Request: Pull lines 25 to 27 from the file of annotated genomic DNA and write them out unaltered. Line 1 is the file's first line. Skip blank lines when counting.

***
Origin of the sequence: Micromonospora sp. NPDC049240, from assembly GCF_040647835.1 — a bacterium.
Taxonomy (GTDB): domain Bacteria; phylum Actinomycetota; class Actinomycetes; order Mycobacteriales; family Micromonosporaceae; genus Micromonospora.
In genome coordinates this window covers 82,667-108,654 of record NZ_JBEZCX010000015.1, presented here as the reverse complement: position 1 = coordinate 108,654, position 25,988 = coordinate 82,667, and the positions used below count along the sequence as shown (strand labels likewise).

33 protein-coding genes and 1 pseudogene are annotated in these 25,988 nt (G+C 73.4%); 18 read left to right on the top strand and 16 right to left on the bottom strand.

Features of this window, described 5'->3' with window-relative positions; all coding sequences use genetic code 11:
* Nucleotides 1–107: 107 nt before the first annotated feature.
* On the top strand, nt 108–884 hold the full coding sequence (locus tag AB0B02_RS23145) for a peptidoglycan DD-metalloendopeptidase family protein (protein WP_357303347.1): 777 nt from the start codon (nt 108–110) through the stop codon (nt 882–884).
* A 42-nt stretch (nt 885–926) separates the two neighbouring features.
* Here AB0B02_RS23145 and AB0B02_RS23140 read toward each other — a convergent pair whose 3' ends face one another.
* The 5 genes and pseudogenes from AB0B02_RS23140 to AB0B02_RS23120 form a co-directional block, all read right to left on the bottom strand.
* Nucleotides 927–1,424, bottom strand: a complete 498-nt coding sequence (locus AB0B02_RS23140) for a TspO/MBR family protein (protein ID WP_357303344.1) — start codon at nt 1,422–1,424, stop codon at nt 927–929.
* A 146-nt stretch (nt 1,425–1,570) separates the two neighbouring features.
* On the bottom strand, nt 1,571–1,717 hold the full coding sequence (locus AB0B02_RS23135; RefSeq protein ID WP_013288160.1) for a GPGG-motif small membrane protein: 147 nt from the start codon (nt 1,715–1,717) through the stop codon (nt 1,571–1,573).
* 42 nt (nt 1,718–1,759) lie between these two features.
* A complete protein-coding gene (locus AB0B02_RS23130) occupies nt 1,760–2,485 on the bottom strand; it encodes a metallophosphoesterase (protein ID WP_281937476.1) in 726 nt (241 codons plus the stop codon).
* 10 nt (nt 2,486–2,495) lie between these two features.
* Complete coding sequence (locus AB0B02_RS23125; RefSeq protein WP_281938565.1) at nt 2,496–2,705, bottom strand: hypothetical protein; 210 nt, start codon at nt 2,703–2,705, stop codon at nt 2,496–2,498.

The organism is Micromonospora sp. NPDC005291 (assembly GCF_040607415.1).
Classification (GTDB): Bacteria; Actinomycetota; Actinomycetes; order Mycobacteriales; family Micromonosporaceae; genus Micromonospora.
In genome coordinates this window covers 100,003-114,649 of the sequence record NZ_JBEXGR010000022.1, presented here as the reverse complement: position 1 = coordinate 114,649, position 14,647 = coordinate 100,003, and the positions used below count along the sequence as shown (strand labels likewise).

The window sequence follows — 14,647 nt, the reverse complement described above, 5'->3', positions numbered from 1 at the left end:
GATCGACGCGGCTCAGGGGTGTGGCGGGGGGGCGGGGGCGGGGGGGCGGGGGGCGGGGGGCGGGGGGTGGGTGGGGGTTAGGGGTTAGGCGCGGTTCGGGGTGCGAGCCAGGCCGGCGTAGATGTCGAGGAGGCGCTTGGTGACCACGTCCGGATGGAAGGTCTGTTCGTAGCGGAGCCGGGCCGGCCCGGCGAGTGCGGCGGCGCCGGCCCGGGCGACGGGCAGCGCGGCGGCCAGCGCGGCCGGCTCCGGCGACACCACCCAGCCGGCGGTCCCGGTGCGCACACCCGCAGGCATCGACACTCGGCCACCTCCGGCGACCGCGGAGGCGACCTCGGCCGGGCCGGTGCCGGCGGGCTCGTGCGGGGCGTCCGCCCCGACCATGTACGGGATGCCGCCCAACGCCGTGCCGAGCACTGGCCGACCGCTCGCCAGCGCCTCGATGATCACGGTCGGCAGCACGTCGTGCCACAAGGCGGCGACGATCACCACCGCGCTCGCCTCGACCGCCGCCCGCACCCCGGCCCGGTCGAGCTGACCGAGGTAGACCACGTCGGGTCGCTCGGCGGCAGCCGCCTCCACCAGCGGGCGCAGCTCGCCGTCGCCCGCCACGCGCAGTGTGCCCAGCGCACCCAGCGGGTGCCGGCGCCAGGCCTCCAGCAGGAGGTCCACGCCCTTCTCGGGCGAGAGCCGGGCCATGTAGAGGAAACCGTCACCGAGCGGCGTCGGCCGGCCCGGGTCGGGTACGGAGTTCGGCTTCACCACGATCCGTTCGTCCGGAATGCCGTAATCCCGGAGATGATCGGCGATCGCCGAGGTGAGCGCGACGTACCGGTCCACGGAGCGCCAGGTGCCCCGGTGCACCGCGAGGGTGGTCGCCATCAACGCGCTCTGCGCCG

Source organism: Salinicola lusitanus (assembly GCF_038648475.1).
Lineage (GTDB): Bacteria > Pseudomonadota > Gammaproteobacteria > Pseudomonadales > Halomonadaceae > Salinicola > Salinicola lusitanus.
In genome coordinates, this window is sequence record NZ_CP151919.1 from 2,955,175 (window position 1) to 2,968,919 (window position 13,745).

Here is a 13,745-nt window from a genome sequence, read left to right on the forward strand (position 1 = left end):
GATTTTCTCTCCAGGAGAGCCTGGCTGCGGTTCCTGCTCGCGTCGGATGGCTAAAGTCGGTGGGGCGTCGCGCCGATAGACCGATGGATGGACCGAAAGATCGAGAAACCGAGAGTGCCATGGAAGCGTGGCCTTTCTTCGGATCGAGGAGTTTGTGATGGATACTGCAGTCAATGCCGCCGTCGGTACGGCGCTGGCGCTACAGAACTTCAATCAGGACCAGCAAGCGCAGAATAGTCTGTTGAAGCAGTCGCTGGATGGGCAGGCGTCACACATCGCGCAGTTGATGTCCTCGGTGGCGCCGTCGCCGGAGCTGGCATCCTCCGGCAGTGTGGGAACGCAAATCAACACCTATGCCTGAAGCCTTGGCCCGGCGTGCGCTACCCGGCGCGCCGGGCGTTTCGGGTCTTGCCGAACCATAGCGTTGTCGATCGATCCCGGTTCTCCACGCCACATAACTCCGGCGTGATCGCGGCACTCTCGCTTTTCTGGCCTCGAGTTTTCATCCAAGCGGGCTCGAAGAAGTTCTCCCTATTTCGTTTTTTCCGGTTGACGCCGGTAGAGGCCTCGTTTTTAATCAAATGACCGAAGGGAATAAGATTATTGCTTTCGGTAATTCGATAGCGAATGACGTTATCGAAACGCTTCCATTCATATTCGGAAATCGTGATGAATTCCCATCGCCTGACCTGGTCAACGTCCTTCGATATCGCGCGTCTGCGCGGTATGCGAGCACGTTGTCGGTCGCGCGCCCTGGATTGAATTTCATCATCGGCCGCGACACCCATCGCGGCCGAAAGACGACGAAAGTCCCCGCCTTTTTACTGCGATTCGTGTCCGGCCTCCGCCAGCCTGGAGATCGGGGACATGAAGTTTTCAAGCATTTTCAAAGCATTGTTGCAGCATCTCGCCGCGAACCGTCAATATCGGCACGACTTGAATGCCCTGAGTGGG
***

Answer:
In genome coordinates, this window is sequence record NZ_CP151919.1 from 2,955,175 (window position 1) to 2,968,919 (window position 13,745).

Here is a 13,745-nt window from a genome sequence, read left to right on the forward strand (position 1 = left end):
GATTTTCTCTCCAGGAGAGCCTGGCTGCGGTTCCTGCTCGCGTCGGATGGCTAAAGTCGGTGGGGCGTCGCGCCGATAGACCGATGGATGGACCGAAAGATCGAGAAACCGAGAGTGCCATGGAAGCGTGGCCTTTCTTCGGATCGAGGAGTTTGTGATGGATACTGCAGTCAATGCCGCCGTCGGTACGGCGCTGGCGCTACAGAACTTCAATCAGGACCAGCAAGCGCAGAATAGTCTGTTGAAGCAGTCGCTGGATGGGCAGGCGTCACACATCGCGCAGTTGATGTCCTCGGTGGCGCCGTCGCCGGAGCTGGCATCCTCCGGCAGTGTGGGAACGCAAATCAACACCTATGCCTGAAGCCTTGGCCCGGCGTGCGCTACCCGGCGCGCCGGGCGTTTCGGGTCTTGCCGAACCATAGCGTTGTCGATCGATCCCGGTTCTCCACGCCACATAACTCCGGCGTGATCGCGGCACTCTCGCTTTTCTGGCCTCGAGTTTTCATCCAAGCGGGCTCGAAGAAGTTCTCCCTATTTCGTTTTTTCCGGTTGACGCCGGTAGAGGCCTCGTTTTTAATCAAATGACCGAAGGGAATAAGATTATTGCTTTCGGTAATTCGATAGCGAATGACGTTATCGAAACGCTTCCATTCATATTCGGAAATCGTGATGAATTCCCATCGCCTGACCTGGTCAACGTCCTTCGATATCGCGCGTCTGCGCGGTATGCGAGCACGTTGTCGGTCGCGCGCCCTGGATTGAATTTCATCATCGGCCGCGACACCCATCGCGGCCGAAAGACGACGAAAGTCCCCGCCTTTTTACTGCGATTCGTGTCCGGCCTCCGCCAGCCTGGAGATCGGGGACATGAAGTTTTCAAGCATTTTCAAAGCATTGTTGCAGCATCTCGCCGCGAACCGTCAATATCGGCACGACTTGAATGCCCTGAGTGGG